|Moderated By: David C. Burns -- (Not Moderated) -- Started: 1/27/2004 5:35:33 AM Revision History|
Dimon reflected on the legendary series of acquisitions he'd made as Sandy Weill's right-hand man while the two of them had built Citigroup. They had paid little or no premium for most of their acquisitions, including the final one: Travelers' purchase of Citigroup. "It's true that when you have a low-premium deal, you have a better platform to build value, because you can build the business instead of slashing and burning simply to save enough to pay for the premium," Dimon says. (To be sure, he and Harrison plan to cut J.P. Morgan's workforce by 7% over three years.) And in the end Dimon concluded that the potential long-term returns from a J.P. Morgan/Bank One combination would more than compensate for a low deal premium.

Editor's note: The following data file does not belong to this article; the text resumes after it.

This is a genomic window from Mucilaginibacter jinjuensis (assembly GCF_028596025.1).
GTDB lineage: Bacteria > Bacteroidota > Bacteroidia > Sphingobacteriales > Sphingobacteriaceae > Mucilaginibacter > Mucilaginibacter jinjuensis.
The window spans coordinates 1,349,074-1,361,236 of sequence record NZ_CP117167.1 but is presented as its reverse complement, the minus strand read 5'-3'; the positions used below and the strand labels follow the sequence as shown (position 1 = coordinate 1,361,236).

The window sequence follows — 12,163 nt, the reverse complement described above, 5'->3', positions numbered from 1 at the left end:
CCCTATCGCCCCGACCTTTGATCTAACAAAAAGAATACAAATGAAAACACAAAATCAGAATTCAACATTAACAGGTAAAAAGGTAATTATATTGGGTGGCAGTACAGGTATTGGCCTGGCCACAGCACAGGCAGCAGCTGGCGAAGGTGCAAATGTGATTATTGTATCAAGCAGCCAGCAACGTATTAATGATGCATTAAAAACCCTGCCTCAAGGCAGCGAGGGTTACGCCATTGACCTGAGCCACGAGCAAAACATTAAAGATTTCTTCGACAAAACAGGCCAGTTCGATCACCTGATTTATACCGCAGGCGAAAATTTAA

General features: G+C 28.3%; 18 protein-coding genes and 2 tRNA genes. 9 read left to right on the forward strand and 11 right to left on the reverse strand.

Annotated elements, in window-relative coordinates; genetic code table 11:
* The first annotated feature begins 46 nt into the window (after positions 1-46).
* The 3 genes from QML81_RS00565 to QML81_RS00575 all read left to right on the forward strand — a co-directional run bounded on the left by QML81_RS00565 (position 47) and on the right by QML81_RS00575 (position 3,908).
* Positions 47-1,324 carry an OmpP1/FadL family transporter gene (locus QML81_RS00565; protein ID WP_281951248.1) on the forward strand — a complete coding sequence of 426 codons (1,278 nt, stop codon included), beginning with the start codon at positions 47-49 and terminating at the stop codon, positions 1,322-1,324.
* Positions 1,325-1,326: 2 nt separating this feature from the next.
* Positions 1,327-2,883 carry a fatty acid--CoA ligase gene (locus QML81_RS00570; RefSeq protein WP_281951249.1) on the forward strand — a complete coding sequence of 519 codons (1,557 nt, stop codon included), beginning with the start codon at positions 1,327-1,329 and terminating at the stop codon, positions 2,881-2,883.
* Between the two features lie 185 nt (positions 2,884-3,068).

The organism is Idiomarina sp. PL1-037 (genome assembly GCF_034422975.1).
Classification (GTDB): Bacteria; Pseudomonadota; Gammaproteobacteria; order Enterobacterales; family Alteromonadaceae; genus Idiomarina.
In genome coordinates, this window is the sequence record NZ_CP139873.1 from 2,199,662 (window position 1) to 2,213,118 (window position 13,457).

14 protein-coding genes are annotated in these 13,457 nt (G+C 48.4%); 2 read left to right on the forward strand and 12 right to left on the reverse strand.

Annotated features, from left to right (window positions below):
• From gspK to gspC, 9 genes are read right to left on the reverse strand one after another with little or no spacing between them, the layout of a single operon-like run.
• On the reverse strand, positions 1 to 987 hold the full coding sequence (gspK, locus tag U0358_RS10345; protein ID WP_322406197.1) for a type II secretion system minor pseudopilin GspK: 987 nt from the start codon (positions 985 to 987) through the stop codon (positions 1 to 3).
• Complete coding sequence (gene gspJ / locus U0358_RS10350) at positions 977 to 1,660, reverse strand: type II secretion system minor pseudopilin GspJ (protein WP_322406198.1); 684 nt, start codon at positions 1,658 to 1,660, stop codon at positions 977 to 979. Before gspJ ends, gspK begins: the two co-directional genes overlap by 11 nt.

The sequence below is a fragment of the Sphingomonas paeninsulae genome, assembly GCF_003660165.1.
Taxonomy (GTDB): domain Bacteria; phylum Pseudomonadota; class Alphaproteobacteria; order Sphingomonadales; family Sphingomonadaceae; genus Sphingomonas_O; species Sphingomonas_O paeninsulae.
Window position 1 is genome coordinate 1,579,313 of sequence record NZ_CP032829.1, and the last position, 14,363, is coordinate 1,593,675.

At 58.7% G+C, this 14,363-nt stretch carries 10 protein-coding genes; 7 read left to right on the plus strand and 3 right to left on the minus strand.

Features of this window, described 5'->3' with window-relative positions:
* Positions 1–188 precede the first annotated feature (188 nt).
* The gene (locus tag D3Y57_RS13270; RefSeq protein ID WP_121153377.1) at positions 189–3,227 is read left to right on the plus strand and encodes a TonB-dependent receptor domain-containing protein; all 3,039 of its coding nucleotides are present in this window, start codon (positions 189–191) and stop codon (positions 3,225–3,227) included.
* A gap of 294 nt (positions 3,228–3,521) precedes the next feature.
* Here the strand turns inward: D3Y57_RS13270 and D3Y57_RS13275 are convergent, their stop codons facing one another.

... In the days and weeks after Dimon and Harrison announced the $58 billion merger, the deal has been widely lauded. Analysts agree that the combined bank will be big and strong in a panoply of businesses in which one side or the other was undersized or weak. "Their strengths and weaknesses match up almost perfectly," says Thomas Brown, an independent analyst with Bankstocks.com. And the market weighed in with a positive assessment: Contrary to Harrison's fears, J.P. Morgan's stock has actually risen 2% since the announcement.
But the main reason the deal is getting kudos is that it brings Jamie Dimon back where he belongs, to the big stage. He's returning from the wilderness of regional banking to face the biggest challenge of his career: running an immense, complicated new creation, the hybrid of a giant investment and commercial bank. It's a role Dimon was born to play—and one in which he has no doubts that he'll succeed. "In the long term we'll enrich shareholders a lot more because I didn't get a big premium," he brags. "Okay, so maybe Bank One lost out on $8 billion or so, but we'll take J.P. Morgan's stock to $100 in five years. That will add over $200 billion in market value!"
--- JAMIE DIMON, The Dealmaker and the Dynamo
By Shawn Tully
Well, let's watch him do it.
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